Verywell / Alexandra Shytsman

No matter what you're cooking, even something as simple as a little salt and pepper can make even any meal much more interesting to your taste buds. Herbs, whether fresh or dry, are also versatile additions to many dishes.

  • Dried herbs and spices: check for added sugars
  • Fresh herbs: basil, chives, cilantro, dill, parsley
  • Seasoning salts and peppers
  • Capers: Goya Capers have less than 1g of carbs per serving
  • Broth or stock: bone broth and low-sodium or no-sodium stocks and broth


Verywell / Alexandra Shytsman

While lettuce is often characterized as stereotypical "diet food," salads can be a filling, balanced, and nutrient-rich meal choice. Greens are also a quick and easy vehicle for healthy fats, like olive oil. There are, however, many salad dressings that add less healthy fats and may have a lot of sodium and sugar. If you check labels and ingredient lists before you buy, you'll find there are many suitable low-carb, low-sugar options.

If you want something even simpler, vinegar (another common pantry staple) can be paired with oils for easy make-your-own dressing. The mix is also great to have on hand for cooking (try drizzling on steamed veggies).

Carefully check labels before you buy. Look for sugar-free salad dressings high in monounsaturated fat (like those with olive oil).

Hidden Sugars

Verywell / Alexandra Shytsman

Some condiments may have more carbohydrates than you think and if used in large amounts can contribute a decent amount of carbohydrates to a low carbohydrate eating plan. For example, 1 tablespoon of balsamic vinegar contains 2.7 grams of carbohydrates, while 1 tablespoon of Worcestershire sauce contains 3 grams of carbohydrate. These carbohydrates can add up if you are using multiple servings.

Educate yourself on which types of condiments have more carbohydrates so that you can factor them into your meal plan or decide not to use them if you'd prefer to do that instead.

Availability and Cost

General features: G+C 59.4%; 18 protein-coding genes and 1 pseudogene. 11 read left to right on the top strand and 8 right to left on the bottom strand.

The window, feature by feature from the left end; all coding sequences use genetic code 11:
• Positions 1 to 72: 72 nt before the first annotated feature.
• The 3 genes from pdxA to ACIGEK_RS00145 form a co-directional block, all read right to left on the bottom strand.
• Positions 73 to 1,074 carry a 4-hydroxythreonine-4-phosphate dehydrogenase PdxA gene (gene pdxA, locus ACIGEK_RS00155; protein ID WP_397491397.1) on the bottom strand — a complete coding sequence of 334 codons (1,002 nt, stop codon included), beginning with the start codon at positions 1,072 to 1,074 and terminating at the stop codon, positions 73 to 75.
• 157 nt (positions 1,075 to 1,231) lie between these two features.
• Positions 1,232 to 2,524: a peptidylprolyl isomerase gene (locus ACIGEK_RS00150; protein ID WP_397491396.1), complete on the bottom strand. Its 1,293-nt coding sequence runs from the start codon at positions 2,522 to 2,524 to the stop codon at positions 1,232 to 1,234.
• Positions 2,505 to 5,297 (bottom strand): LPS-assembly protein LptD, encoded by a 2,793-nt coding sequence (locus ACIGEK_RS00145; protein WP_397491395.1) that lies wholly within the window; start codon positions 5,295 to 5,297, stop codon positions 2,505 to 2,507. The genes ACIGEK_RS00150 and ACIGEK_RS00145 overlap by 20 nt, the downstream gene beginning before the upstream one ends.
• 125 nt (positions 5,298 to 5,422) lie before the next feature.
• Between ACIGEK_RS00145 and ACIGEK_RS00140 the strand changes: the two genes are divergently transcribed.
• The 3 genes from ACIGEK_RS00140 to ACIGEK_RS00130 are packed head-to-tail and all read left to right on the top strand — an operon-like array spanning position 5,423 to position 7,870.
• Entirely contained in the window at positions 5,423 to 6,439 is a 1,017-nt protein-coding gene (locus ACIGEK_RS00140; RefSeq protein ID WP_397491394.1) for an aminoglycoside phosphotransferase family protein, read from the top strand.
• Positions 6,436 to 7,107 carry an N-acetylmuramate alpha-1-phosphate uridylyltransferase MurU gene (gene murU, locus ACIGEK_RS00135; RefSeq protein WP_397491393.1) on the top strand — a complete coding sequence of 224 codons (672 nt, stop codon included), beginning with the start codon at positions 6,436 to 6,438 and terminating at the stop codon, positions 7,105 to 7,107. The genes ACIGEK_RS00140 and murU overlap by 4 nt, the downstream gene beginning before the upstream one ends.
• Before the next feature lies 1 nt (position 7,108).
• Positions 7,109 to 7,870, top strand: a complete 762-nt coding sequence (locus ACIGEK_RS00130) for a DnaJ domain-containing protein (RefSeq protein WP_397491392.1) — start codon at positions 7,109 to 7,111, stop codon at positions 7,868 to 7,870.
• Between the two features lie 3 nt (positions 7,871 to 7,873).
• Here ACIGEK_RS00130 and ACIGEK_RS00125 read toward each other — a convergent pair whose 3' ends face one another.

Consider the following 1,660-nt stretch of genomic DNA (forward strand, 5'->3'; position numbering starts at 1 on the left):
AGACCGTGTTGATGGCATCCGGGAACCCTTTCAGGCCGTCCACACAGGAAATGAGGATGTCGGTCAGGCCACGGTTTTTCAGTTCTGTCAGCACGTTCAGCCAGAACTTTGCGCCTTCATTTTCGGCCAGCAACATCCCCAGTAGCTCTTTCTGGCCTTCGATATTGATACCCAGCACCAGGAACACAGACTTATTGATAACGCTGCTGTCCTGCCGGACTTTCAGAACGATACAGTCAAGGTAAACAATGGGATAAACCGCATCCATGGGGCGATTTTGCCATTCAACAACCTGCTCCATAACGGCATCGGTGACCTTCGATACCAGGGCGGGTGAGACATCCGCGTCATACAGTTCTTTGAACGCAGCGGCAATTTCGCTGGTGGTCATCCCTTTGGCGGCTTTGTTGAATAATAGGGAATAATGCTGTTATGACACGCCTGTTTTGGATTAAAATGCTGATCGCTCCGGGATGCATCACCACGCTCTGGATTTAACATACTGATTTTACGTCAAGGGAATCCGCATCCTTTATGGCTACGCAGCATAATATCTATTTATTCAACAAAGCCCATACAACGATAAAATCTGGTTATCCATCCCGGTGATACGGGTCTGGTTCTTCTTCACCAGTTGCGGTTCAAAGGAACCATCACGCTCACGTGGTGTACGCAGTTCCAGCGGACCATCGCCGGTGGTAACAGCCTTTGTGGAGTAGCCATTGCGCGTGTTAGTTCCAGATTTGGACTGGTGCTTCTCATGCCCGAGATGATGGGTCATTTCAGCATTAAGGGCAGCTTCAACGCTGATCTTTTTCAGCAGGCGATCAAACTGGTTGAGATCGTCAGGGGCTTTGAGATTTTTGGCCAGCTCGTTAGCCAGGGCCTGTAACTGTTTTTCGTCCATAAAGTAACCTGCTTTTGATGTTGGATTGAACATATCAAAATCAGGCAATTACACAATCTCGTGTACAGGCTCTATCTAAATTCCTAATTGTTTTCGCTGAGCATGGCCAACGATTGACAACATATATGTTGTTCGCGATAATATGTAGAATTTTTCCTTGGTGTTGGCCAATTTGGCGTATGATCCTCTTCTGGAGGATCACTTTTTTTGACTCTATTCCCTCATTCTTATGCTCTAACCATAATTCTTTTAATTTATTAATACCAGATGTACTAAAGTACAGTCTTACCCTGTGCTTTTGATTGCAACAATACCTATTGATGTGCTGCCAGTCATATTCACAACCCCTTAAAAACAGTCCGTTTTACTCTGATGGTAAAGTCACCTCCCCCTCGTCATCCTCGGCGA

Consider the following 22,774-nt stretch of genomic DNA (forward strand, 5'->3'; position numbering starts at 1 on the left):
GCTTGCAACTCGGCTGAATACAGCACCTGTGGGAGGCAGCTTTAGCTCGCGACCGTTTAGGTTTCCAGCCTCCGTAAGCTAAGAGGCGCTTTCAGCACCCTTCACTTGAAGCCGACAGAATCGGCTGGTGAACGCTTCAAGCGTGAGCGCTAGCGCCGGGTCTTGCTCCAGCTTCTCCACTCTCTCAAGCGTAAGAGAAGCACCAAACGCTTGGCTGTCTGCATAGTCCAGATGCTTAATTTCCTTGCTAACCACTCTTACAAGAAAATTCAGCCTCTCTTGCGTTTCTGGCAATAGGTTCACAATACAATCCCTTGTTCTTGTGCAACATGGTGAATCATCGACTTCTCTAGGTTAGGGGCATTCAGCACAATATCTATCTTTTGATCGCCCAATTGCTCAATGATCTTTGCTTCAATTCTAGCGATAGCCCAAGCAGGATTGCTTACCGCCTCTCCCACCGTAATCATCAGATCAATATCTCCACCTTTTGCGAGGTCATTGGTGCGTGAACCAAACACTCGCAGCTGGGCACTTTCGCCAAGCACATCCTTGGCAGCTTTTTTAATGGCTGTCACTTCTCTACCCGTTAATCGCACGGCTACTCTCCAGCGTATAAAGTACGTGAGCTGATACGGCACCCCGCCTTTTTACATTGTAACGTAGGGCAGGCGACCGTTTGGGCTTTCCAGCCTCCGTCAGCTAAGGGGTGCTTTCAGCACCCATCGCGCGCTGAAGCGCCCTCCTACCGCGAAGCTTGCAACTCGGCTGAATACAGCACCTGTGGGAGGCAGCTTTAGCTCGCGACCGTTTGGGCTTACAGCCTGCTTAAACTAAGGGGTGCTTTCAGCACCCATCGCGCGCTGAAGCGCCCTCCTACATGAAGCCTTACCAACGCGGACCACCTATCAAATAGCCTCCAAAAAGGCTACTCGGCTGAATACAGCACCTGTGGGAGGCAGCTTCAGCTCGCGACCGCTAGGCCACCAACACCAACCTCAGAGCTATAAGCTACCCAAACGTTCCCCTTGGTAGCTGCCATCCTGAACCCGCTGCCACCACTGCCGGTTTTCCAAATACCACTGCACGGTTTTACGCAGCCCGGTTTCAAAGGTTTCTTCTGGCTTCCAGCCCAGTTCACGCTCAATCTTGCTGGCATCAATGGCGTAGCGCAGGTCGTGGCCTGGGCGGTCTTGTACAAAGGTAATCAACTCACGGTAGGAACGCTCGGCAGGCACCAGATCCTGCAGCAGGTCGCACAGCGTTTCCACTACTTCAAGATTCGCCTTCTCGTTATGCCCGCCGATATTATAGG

For non-perishable products, you may be able to find additional options to order online. If you find a product you really like and want to fill your pantry, you may also be able to buy it in bulk to save money. In addition to being affordable, these options are also more likely to be in stock at your local grocery store, meaning you won't have to make a trip to a specialty store, coop, or farmer's market to find them. You can also find organic versions of condiments on-line and in the grocery store. If you prefer to eat organic, this is a good option, as well.

12 Sources
Verywell Fit uses only high-quality sources, including peer-reviewed studies, to support the facts within our articles. Read our editorial process to learn more about how we fact-check and keep our content accurate, reliable, and trustworthy.
  1. USDA Food Composition Databases. U.S. Department of Agriculture.

  2. How to read food labels. U.S. National Library of Medicine.

  3. Brouillard AM, Kraja A, Rich M. Trends in dietary sodium consumption in the United States from 1999-2016: The National Health and Nutrition Examination Surveys. Journal of the American College of Cardiology. 2019;73(9).  doi:10.1016/S0735-1097(19)32302-2

  4. The truth about fats: the good, the bad, and the in-between. Harvard Health Publishing. Harvard Medical School.

  5. Trans Fats. American Heart Association.

  6. Low-carb diet: can it help you lose weight? Mayo Clinic.

  7. Good carb, bad carb: 4 myths debunked. Cleveland Clinic.

  8. Tips: vary your veggies. U.S. Department of Agriculture.

  9. Taste and Flavor Roles of Sodium in Foods: A Unique Challenge to Reducing Sodium Intake in JE, Taylor CL, Boon CS, editors. Strategies to Reduce Sodium Intake in the United States. National Academies Press. 2010.

  10. Is your salad dressing hurting your healthy diet? Harvard Health Publishing. Harvard Medical School.

  11. One simple salad dressing may benefit you in more than one way. Cleveland Clinic.

  12. U.S. Grocery Shopping Trends 2018: how technology is changing grocery shopping, from the consumer perspective. Food Marketing Institute.

Additional Reading

By Laura Dolson
Laura Dolson is a health and food writer who develops low-carb and gluten-free recipes for home cooks.